While Hitzlsperger will certainly give Loew a new option in defensive midfield, Gentner put on a performance that could see him challenging for a role in the creative trio the Germany coach normally deploys behind his lone striker.
The VfB Stuttgart midfielder was a livewire throughout. Gentner was mobile, showed great vision and provided a number of killer passes. Drifting across the pitch behind Mario Gomez and Patrick Helmes, Gentner was consistently probing the Danish defensive line. It was his perfectly timed pass which led to Germany's second goal. Receiving a great pass from Jerome Boateng on the edge of the area, Gentner held the ball up long enough for Helmes to time his run before threading a pass between the center-backs and onto Helmes' boot. The Bayer Leverkusen striker did the rest.
Stand-in strikers score but leave much to be desired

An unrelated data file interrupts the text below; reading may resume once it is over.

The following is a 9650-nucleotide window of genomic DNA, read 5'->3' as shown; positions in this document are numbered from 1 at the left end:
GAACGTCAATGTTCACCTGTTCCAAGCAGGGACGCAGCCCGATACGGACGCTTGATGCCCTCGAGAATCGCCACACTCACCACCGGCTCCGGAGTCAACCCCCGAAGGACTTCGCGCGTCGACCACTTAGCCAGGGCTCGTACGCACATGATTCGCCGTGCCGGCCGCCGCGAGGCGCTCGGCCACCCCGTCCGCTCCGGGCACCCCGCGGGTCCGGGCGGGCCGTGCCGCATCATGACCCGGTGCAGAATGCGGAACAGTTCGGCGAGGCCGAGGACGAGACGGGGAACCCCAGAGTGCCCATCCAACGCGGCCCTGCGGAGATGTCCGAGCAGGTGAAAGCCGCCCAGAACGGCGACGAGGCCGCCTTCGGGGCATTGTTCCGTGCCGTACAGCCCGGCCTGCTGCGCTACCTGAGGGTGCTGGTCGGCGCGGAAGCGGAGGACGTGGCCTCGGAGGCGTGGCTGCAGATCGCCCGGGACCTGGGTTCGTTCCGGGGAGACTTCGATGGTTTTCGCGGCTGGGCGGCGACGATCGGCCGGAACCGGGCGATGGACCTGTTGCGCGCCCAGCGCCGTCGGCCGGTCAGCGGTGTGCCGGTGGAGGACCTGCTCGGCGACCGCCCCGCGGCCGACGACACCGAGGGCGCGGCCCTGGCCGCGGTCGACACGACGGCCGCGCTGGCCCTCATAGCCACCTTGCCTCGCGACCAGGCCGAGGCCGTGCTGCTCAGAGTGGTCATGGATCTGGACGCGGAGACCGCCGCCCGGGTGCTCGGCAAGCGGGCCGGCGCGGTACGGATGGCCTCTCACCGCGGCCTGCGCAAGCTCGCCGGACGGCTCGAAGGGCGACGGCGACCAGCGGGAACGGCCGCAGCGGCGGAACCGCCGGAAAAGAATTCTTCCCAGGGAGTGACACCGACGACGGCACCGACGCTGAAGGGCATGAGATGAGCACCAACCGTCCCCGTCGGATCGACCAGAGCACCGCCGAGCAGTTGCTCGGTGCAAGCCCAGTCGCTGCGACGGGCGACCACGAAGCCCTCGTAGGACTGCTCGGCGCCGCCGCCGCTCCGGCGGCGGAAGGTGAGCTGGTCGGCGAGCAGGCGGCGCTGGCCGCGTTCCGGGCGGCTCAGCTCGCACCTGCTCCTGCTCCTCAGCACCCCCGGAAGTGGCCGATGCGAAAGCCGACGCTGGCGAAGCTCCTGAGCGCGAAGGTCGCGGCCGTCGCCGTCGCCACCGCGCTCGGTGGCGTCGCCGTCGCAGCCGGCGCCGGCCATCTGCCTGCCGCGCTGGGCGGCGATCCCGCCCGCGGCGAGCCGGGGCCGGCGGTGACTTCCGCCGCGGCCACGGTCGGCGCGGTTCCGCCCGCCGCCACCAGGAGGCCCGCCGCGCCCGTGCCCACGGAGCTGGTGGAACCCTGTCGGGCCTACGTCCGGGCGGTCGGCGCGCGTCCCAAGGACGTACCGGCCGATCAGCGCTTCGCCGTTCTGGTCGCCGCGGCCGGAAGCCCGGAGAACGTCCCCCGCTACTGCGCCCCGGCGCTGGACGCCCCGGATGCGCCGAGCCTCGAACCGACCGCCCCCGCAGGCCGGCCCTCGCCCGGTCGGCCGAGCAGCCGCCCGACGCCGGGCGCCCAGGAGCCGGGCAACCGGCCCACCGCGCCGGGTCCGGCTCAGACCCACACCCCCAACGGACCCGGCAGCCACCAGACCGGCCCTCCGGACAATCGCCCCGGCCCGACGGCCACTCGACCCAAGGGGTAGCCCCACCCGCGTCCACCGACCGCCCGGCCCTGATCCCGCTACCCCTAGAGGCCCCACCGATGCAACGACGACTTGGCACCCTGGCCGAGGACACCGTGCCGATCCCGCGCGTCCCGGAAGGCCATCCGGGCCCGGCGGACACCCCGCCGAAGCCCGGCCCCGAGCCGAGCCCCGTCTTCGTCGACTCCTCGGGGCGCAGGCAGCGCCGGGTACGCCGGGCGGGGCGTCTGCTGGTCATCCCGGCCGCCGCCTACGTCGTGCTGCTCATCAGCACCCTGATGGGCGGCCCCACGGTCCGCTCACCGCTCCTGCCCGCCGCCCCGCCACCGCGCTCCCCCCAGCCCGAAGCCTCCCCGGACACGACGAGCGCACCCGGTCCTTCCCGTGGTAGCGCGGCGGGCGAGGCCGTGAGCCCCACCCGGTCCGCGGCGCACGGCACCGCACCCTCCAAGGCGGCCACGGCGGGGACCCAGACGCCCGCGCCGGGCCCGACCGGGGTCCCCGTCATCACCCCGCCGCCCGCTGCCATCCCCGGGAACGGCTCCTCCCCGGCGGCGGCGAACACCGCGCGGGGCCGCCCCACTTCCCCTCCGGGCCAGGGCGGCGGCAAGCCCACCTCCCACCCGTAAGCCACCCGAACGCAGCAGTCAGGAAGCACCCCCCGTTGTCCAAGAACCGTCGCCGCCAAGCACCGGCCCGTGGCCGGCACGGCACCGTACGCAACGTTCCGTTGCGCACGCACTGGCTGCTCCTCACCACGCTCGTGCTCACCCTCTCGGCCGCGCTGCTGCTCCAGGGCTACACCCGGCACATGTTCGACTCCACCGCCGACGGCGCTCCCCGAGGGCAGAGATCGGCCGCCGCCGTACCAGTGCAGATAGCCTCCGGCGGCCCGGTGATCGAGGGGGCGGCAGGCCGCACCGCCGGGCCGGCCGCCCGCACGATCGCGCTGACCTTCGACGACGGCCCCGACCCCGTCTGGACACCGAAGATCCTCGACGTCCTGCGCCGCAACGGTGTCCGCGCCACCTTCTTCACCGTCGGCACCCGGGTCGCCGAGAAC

Helmes needs the composure he shows with Leverkusen
Helmes, who missed the World Cup through injury after a good season with Leverkusen, showed signs that he could be a worthy understudy to Miroslav Klose in the Germany attack but the frequency and ease of the opportunities he wasted suggested that he needs more composure at this level and will certainly remain behind Klose and Thomas Mueller in the attacking pecking order in the Euro qualifiers.
But Gomez, his well taken goal aside, played in a way that only reinforced the opinion that he must have some incriminating photos of his coach in a vault somewhere. Only someone with some nefarious hold over the man who picks the team can continue to get a game when he plays so abjectly. Even in a second-string team, Gomez rarely justified his inclusion as an international striker.